Bus 435 module 1 assignment 3: application of international law
In the United States, federal and state laws govern arbitration. The Federal Arbitration Act (FAA) of 1925 is the primary law that covers arbitration agreements throughout all states. This act outlines the enforceability of arbitration agreements as well as judicial review of arbitral awards. Additionally, state laws may provide additional enforcement rights to ensure that parties can resolve their disputes out-of-court through arbitration.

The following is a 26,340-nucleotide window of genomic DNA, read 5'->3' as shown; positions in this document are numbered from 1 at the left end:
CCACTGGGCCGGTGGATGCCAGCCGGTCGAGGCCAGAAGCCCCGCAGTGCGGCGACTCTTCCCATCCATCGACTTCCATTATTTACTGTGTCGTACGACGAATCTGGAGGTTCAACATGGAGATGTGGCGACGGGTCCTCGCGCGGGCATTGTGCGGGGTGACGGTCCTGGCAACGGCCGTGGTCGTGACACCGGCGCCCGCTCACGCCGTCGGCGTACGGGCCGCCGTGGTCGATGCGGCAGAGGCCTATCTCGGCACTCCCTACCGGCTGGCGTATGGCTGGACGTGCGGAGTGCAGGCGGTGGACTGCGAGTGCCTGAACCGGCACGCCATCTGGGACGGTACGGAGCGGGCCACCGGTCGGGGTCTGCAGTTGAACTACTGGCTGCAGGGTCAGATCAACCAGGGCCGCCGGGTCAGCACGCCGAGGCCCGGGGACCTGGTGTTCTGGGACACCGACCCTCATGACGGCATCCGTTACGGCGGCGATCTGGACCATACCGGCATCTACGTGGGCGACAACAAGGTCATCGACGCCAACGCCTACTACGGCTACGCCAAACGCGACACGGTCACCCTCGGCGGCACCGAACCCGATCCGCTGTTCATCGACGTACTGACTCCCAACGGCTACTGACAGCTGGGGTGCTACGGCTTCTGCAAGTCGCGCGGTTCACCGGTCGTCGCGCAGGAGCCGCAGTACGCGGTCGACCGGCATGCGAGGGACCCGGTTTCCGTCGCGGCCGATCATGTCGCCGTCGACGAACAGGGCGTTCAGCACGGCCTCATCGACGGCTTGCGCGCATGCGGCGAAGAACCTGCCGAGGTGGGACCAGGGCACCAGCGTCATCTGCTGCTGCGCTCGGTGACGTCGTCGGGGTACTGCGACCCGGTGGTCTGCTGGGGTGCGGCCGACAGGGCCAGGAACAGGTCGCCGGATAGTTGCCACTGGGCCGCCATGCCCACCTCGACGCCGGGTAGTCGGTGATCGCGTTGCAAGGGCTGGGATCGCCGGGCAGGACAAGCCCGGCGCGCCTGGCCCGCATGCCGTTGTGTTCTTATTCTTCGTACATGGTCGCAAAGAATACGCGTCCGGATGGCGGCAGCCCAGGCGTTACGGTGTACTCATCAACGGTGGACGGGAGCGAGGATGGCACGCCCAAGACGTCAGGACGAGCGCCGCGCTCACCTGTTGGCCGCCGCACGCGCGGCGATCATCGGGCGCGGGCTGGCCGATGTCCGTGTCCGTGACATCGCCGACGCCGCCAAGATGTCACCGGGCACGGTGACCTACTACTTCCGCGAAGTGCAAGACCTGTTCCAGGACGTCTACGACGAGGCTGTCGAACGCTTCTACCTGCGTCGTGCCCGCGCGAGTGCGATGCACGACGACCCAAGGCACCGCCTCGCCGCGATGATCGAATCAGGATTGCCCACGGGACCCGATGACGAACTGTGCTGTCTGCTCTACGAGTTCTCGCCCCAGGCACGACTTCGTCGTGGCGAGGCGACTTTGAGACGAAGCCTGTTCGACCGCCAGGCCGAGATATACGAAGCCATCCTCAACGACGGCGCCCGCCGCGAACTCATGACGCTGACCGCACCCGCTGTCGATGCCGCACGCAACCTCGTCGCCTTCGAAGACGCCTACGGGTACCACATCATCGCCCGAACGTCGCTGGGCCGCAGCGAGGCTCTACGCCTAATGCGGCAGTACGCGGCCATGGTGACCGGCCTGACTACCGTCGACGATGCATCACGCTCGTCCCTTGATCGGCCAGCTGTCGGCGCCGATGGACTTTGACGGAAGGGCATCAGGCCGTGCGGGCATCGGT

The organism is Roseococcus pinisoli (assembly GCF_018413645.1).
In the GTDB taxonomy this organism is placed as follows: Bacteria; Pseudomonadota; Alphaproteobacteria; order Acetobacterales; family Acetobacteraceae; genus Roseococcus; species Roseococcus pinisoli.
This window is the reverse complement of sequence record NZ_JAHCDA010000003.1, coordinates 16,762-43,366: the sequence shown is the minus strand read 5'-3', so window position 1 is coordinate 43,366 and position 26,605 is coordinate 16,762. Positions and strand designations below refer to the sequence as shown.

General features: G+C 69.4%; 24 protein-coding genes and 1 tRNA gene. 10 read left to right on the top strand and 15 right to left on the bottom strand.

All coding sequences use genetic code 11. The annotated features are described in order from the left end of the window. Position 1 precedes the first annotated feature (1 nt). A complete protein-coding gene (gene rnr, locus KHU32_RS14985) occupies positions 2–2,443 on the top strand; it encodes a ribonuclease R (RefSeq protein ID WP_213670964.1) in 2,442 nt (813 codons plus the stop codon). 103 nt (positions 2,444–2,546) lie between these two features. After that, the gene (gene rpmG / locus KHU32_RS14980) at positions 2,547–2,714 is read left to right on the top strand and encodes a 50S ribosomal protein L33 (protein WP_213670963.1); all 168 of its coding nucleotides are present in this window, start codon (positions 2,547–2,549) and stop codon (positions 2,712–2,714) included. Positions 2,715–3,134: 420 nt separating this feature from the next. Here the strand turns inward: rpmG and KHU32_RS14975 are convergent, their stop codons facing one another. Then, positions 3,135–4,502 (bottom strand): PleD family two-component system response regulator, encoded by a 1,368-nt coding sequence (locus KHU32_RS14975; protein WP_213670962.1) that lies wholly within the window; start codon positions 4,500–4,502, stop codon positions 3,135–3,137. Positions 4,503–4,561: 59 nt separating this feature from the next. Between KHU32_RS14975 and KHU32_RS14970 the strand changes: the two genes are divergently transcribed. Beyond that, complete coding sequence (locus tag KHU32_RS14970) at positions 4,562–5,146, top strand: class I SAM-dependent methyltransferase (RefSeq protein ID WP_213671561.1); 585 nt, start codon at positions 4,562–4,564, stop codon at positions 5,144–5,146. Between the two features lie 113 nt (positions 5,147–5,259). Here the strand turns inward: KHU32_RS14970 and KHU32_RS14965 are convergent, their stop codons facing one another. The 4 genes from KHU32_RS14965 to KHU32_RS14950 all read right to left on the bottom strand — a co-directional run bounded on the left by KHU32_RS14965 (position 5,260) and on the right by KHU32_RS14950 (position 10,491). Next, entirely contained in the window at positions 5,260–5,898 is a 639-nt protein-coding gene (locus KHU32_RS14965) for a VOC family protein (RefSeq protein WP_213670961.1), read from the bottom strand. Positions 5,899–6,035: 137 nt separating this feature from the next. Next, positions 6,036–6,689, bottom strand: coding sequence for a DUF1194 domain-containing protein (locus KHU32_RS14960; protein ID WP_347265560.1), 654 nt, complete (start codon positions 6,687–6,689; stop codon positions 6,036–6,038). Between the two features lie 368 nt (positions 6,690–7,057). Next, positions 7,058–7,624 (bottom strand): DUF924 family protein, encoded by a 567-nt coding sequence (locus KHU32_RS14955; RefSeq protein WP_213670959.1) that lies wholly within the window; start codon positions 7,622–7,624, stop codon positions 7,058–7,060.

In Russia, there are several laws governing arbitration, including Federal Law No. 382-FZ “On Arbitration Courts” enacted in 2002 and updated in 2006; this law established an independent system for resolving commercial disputes outside of court proceedings by way of a private tribunal composed of three neutral arbitrators with expertise related to the case at hand. It also sets forth procedural rules such as time limits on proceedings and disclosure requirements for documents used in evidence during hearings. In addition, Russian Civil Procedure Code Article 238 establishes specific regulations regarding how to initiate an arbitration proceeding within the country, who is qualified to serve as an arbitrator on civil cases, and how decisions are enforced once rendered by a tribunal. Furthermore, Russia has also adopted international standards such as those outlined in the New York Convention—a 1958 treaty which provides for recognition and enforcement of foreign arbitral awards between signatory countries—and amended its legislation accordingly to comply with these norms accordingly.